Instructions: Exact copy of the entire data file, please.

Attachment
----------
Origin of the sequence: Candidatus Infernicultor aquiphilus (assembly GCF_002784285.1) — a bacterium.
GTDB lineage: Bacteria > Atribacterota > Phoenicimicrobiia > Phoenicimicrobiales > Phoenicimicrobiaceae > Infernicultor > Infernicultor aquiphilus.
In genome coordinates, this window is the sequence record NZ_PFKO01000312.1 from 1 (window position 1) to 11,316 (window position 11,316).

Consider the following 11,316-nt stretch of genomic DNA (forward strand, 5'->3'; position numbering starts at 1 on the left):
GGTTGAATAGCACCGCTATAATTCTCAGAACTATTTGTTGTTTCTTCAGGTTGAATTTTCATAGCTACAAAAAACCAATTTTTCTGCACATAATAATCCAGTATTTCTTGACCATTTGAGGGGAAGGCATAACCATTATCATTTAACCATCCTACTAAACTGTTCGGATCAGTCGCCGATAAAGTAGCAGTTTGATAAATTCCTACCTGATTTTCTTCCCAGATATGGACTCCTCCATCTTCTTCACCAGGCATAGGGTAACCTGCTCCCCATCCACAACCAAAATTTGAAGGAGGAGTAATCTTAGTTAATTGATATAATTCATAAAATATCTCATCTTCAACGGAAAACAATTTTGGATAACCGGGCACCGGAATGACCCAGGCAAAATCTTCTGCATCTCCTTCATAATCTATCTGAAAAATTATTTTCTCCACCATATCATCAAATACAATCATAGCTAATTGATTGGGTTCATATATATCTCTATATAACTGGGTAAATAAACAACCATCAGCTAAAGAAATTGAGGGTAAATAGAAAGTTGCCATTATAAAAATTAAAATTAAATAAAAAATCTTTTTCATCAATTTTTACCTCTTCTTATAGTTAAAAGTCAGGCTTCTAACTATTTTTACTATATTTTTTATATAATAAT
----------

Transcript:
Origin of the sequence: Candidatus Infernicultor aquiphilus (assembly GCF_002784285.1) — a bacterium.
GTDB lineage: Bacteria > Atribacterota > Phoenicimicrobiia > Phoenicimicrobiales > Phoenicimicrobiaceae > Infernicultor > Infernicultor aquiphilus.
In genome coordinates, this window is the sequence record NZ_PFKO01000312.1 from 1 (window position 1) to 11,316 (window position 11,316).

Consider the following 11,316-nt stretch of genomic DNA (forward strand, 5'->3'; position numbering starts at 1 on the left):
GGTTGAATAGCACCGCTATAATTCTCAGAACTATTTGTTGTTTCTTCAGGTTGAATTTTCATAGCTACAAAAAACCAATTTTTCTGCACATAATAATCCAGTATTTCTTGACCATTTGAGGGGAAGGCATAACCATTATCATTTAACCATCCTACTAAACTGTTCGGATCAGTCGCCGATAAAGTAGCAGTTTGATAAATTCCTACCTGATTTTCTTCCCAGATATGGACTCCTCCATCTTCTTCACCAGGCATAGGGTAACCTGCTCCCCATCCACAACCAAAATTTGAAGGAGGAGTAATCTTAGTTAATTGATATAATTCATAAAATATCTCATCTTCAACGGAAAACAATTTTGGATAACCGGGCACCGGAATGACCCAGGCAAAATCTTCTGCATCTCCTTCATAATCTATCTGAAAAATTATTTTCTCCACCATATCATCAAATACAATCATAGCTAATTGATTGGGTTCATATATATCTCTATATAACTGGGTAAATAAACAACCATCAGCTAAAGAAATTGAGGGTAAATAGAAAGTTGCCATTATAAAAATTAAAATTAAATAAAAAATCTTTTTCATCAATTTTTACCTCTTCTTATAGTTAAAAGTCAGGCTTCTAACTATTTTTACTATATTTTTTATATAATAAT